So at 21M I decided to eat the Nature Valley granola protein nut bar because it had a little of everything (carbs, fat, and protein). I walked a lot while trying to wait to see if it helps. As I walk it my legs are made of lead. I have no motivation to power through. I have 5.6M to go and they are feeling like a million miles. I am alone, so alone on the course I start to wonder if I am off course. But keep walking and running and walking.

By M22 I feel about 50% better which is good but not great. At this point I decide that I have done my job for today. I got a good long run in and depleted my glycogen down to 0, nothing hurts, and I feel like I made the smartest choice I could have made when I asked to drop down to the marathon from the 40. There was absolutely no way I was running 19.2 more miles like this. 

The drizzle that started at the end is refreshing. I finally find my way into meditative practice.  I feel a complete sense of acceptance of my pace and with myself as I approach the end. I wonder if I will break 5 hours and then wonder why a number matters at all. What matters most is that I push my body further and harder than I have in many many many months, even if on paper the numbers seem “slow” to others. What others think doesn’t really matter.  I am at peace. I am pleased with myself and my work.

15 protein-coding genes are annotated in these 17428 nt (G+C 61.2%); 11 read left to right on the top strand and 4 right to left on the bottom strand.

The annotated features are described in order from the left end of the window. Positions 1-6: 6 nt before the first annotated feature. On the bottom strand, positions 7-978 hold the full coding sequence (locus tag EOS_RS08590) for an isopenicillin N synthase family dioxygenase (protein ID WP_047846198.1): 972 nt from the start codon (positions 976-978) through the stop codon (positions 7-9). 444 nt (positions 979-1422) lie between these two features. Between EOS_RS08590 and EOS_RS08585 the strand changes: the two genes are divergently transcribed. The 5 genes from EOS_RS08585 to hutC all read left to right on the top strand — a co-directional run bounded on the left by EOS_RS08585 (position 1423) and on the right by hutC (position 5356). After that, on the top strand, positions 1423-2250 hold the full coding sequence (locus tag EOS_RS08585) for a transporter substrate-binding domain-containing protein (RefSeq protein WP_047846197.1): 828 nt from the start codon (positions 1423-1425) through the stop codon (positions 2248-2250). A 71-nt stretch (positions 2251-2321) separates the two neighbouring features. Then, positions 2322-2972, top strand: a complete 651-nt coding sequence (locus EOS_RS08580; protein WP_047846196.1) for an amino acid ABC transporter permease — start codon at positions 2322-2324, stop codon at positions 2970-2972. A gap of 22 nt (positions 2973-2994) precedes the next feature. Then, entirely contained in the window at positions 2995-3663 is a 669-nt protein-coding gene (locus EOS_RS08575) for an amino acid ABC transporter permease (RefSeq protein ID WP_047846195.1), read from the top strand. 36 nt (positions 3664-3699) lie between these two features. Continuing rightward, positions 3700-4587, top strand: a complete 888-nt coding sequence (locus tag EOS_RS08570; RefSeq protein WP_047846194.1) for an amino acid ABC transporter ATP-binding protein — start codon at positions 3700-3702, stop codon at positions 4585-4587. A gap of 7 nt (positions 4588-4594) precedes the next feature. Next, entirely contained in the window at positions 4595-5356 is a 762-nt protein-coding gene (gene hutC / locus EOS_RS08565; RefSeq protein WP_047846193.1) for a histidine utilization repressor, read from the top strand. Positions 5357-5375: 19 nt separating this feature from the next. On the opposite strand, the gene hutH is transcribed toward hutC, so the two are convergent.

I turn the last corner and see the finish and the clock is ticking down 4:5x…. I cross in 4:54. I feel so grateful to have been able to do what I just did today. Someday I will not be able to run hilly marathons. Someday I will not be run flat marathons. Someday I will not be able to hike or walk marathons. Today is not that day. Today I did my job and it felt realy good to be present and to do work.

I sat under the tent eating a gigantic grilled chicken thigh when the sky opened up and thunder cracked… and my heart broke a little for Alanna, who was and still is out there on the course tacking the 41.2M distance as I type this race report. I am very proud of her.  I know it stinks to run in a deluge. I did give her one of my ponchos. I bought them in bulk. :)

If I hurry now, I may be able to get back to the race to pick her up. I think I will be a good friend and bring her a warm tea as her prize for persevering thought this rough patches. 
Maybe if I am lucky I might get a poncho photo for this report. :)